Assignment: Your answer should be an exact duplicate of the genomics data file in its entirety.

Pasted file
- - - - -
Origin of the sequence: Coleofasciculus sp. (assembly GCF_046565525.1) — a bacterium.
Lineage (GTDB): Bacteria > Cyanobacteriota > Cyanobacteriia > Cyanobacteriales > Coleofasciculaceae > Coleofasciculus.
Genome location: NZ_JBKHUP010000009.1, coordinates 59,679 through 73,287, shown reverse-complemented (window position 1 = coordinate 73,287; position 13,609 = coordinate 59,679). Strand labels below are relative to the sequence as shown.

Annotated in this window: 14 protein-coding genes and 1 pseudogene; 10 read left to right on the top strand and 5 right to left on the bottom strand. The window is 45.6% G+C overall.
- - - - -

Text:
Origin of the sequence: Coleofasciculus sp. (assembly GCF_046565525.1) — a bacterium.
Lineage (GTDB): Bacteria > Cyanobacteriota > Cyanobacteriia > Cyanobacteriales > Coleofasciculaceae > Coleofasciculus.
Genome location: NZ_JBKHUP010000009.1, coordinates 59,679 through 73,287, shown reverse-complemented (window position 1 = coordinate 73,287; position 13,609 = coordinate 59,679). Strand labels below are relative to the sequence as shown.

Annotated in this window: 14 protein-coding genes and 1 pseudogene; 10 read left to right on the top strand and 5 right to left on the bottom strand. The window is 45.6% G+C overall.